For two weekends (last in April, first in May), the New Orleans parade grounds come to life all day, with multiple stages of music and presentations, all sorts of local food, drink and art vendors. Attendees bounce around multiple stages according to the “cubes” (staggered set times around the grounds) of their choice.
And as usual, the party continues each night in all the usual spots around the city. So go ahead and start this for brunch, and keep it going on into the night.
I’ve only been twice, but for a few years now, we’ve grown fond of replicating it here at home.
If you haven’t gone it’s so worth the trip! But if you can’t, the below recreation is the next best thing.
New Orleans Favorites
Just as New Orleans funerals start with a dirge and then turn into a celebration of life (second lines!), we turned our sadness into a party to celebrate the New Orleans Jazz Fest awesomeness we could still enjoy from afar.
The playlist follows this cue, starting with a dirge, moving onto a classic second line song, and then just all-out New Orleans fun. We tried to include at least one song from all of our New Orleans favs that we would have seen at the fest, and/or around the city (even if just in spirit, like Louis Armstrong, Sidney Bechet).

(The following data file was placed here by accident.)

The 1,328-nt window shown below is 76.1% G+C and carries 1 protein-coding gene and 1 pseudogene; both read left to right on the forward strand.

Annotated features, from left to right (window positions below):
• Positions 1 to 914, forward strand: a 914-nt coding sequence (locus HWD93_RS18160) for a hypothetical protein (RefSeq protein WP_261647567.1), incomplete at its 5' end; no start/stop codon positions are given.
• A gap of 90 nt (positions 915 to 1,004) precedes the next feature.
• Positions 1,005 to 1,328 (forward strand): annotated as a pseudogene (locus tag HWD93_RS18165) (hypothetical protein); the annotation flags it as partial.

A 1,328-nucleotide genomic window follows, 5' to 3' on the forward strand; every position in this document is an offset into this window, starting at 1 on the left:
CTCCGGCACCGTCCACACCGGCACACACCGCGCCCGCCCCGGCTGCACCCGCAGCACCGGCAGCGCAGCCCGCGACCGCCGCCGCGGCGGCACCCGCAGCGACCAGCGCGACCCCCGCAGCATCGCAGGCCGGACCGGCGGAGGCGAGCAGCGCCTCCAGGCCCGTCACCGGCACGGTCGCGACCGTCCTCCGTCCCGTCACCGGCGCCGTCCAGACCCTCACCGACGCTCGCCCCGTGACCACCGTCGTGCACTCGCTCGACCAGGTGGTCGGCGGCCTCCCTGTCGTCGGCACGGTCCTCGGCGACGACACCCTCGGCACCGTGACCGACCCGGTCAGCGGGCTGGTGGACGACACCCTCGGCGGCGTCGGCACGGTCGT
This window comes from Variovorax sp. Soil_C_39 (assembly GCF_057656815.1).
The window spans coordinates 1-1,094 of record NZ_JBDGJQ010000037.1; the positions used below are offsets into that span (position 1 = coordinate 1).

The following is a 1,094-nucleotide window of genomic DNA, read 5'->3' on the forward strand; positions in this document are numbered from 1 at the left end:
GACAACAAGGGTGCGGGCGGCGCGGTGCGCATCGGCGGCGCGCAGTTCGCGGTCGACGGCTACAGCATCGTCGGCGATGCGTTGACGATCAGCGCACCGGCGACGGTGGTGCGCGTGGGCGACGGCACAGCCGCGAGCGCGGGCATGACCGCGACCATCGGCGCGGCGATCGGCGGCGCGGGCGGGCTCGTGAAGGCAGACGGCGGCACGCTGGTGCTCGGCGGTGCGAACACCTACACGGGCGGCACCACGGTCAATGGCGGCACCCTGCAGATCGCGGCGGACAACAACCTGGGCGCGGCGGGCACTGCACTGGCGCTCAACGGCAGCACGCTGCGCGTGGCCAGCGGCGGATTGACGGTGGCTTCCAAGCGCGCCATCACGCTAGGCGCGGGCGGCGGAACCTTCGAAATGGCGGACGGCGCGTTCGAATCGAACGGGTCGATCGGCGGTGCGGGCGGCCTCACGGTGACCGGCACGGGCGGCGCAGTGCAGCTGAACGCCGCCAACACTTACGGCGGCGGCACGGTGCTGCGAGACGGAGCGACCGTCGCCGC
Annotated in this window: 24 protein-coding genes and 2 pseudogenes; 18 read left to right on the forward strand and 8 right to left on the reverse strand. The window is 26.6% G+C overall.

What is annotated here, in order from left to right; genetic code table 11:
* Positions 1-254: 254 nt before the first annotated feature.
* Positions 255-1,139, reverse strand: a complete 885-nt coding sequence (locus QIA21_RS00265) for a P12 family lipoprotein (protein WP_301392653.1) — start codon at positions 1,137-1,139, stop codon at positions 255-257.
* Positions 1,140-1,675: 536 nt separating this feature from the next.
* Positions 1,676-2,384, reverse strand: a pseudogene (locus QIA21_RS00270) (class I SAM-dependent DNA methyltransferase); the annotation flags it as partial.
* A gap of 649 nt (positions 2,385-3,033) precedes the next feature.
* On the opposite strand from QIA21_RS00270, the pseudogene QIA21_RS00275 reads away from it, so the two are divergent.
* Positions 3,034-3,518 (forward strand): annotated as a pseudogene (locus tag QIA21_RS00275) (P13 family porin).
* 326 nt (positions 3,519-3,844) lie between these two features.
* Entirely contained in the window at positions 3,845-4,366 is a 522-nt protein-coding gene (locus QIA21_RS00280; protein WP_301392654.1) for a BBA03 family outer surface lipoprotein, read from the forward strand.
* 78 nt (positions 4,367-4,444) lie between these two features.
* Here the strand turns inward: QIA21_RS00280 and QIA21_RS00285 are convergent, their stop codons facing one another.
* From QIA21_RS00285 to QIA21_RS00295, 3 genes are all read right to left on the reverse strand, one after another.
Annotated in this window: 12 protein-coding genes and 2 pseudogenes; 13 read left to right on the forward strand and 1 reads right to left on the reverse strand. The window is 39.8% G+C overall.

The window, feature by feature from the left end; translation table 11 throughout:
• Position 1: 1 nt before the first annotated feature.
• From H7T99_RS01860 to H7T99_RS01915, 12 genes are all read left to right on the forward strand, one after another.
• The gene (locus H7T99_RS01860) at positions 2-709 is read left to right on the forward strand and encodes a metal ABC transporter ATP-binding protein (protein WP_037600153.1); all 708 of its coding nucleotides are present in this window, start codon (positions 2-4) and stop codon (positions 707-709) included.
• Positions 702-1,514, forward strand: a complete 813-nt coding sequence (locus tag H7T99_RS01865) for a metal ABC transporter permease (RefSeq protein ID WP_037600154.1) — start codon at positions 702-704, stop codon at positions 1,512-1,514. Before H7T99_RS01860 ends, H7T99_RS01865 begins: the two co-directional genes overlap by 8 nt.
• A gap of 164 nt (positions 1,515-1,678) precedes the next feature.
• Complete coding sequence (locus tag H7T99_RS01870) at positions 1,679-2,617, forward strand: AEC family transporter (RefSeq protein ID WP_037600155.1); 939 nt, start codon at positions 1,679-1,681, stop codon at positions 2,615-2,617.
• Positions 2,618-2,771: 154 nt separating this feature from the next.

And finally, we end with what else but “When the Saints go Marching in” and “Lagniappe – Part 1” by Trombone Shorty. Can’t exactly say why except that Lagniappe felt like the perfect ending, almost like a bonus track. Now that I’ve looked up the word “Lagniappe” I know why: it means “bonus or gift.” So there ya go!
If you’re reading this during a future fest, listen or watch live! The vehicle seem to keep changing but check out WWOZ or the Jazz Fest site and you should find your way to some live streams.
Sazerac & A Plan
Once the playlist is going, step two of getting into that New Orleans state of mind is to make yourself a Sazerac from this classic recipe. That link provides not only the but the history of the recipe, including some evolution of the official version. For example, the New Orleans version uses Herbsaint rather than Absinthe.
As for food, get the red beans and rice going first because they only get better as they sit. Next up is pralines so they have time to cool and harden. Last, but not least the Crawfish Meghna/Monica which is very quick, and you want to eat it immediately..
Red Beans and Rice
Red Beans & Rice
One ingredient not mentioned below is The Meters version of "They All Ask'd For You," in which they name this dish twice. If you want authentic flavor, you'd best get that on your speakers now!
CuisineCajun, Creole, New Orleans
KeywordHoly Trinity, Mirepoix
1cupcelery, finely chopped
1cupbell pepper, finely chopped or carrots if that's what you have
1cupyellow onion, finely chopped
2-3cupskidney beans, drained and rinsed
1 -1.5cupschicken stock we like better than bullion
fried eggs see note below
Set the rice to cook, and a kettle or pot of water to boil (for stock)
Chop the vegetables and keep aside. Smoked chicken sausage, 2 links, skin removed and chopped into 1/3 inch-thick half moons*
In a large pot, over medium heat, melt 1 tbsp of butter and brown the sausage.
Remove the sausage and keep aside, covered. Do not clean the pan or discard the remaining fat.